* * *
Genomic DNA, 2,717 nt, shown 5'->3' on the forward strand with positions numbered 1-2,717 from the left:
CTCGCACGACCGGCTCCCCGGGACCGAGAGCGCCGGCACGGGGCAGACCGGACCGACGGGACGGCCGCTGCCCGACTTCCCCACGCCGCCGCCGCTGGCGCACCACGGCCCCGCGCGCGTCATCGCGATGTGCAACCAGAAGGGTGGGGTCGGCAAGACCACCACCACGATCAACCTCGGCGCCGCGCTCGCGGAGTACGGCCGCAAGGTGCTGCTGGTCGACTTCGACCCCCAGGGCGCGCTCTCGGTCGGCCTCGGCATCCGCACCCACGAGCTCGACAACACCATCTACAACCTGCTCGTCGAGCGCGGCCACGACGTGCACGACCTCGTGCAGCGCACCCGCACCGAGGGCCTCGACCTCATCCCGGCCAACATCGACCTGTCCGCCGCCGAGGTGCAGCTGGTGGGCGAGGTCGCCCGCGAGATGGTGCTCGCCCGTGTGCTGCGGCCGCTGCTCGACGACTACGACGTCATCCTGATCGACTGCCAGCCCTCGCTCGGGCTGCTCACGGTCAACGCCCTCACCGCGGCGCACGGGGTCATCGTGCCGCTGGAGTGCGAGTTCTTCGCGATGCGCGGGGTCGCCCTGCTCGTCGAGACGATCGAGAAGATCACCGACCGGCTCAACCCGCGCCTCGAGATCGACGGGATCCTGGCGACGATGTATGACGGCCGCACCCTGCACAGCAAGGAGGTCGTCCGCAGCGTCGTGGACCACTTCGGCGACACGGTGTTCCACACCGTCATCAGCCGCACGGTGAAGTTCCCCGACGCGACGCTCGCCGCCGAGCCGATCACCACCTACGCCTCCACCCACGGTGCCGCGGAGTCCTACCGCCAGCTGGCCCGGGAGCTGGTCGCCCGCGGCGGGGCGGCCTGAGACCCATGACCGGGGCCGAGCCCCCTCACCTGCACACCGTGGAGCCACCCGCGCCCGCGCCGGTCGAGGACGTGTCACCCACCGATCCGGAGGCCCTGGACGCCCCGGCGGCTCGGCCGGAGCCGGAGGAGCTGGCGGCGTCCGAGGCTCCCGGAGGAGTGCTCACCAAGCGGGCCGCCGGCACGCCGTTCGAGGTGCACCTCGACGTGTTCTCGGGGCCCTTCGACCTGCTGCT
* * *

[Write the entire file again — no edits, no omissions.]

Genomic DNA, 2,717 nt, shown 5'->3' on the forward strand with positions numbered 1-2,717 from the left:
CTCGCACGACCGGCTCCCCGGGACCGAGAGCGCCGGCACGGGGCAGACCGGACCGACGGGACGGCCGCTGCCCGACTTCCCCACGCCGCCGCCGCTGGCGCACCACGGCCCCGCGCGCGTCATCGCGATGTGCAACCAGAAGGGTGGGGTCGGCAAGACCACCACCACGATCAACCTCGGCGCCGCGCTCGCGGAGTACGGCCGCAAGGTGCTGCTGGTCGACTTCGACCCCCAGGGCGCGCTCTCGGTCGGCCTCGGCATCCGCACCCACGAGCTCGACAACACCATCTACAACCTGCTCGTCGAGCGCGGCCACGACGTGCACGACCTCGTGCAGCGCACCCGCACCGAGGGCCTCGACCTCATCCCGGCCAACATCGACCTGTCCGCCGCCGAGGTGCAGCTGGTGGGCGAGGTCGCCCGCGAGATGGTGCTCGCCCGTGTGCTGCGGCCGCTGCTCGACGACTACGACGTCATCCTGATCGACTGCCAGCCCTCGCTCGGGCTGCTCACGGTCAACGCCCTCACCGCGGCGCACGGGGTCATCGTGCCGCTGGAGTGCGAGTTCTTCGCGATGCGCGGGGTCGCCCTGCTCGTCGAGACGATCGAGAAGATCACCGACCGGCTCAACCCGCGCCTCGAGATCGACGGGATCCTGGCGACGATGTATGACGGCCGCACCCTGCACAGCAAGGAGGTCGTCCGCAGCGTCGTGGACCACTTCGGCGACACGGTGTTCCACACCGTCATCAGCCGCACGGTGAAGTTCCCCGACGCGACGCTCGCCGCCGAGCCGATCACCACCTACGCCTCCACCCACGGTGCCGCGGAGTCCTACCGCCAGCTGGCCCGGGAGCTGGTCGCCCGCGGCGGGGCGGCCTGAGACCCATGACCGGGGCCGAGCCCCCTCACCTGCACACCGTGGAGCCACCCGCGCCCGCGCCGGTCGAGGACGTGTCACCCACCGATCCGGAGGCCCTGGACGCCCCGGCGGCTCGGCCGGAGCCGGAGGAGCTGGCGGCGTCCGAGGCTCCCGGAGGAGTGCTCACCAAGCGGGCCGCCGGCACGCCGTTCGAGGTGCACCTCGACGTGTTCTCGGGGCCCTTCGACCTGCTGCT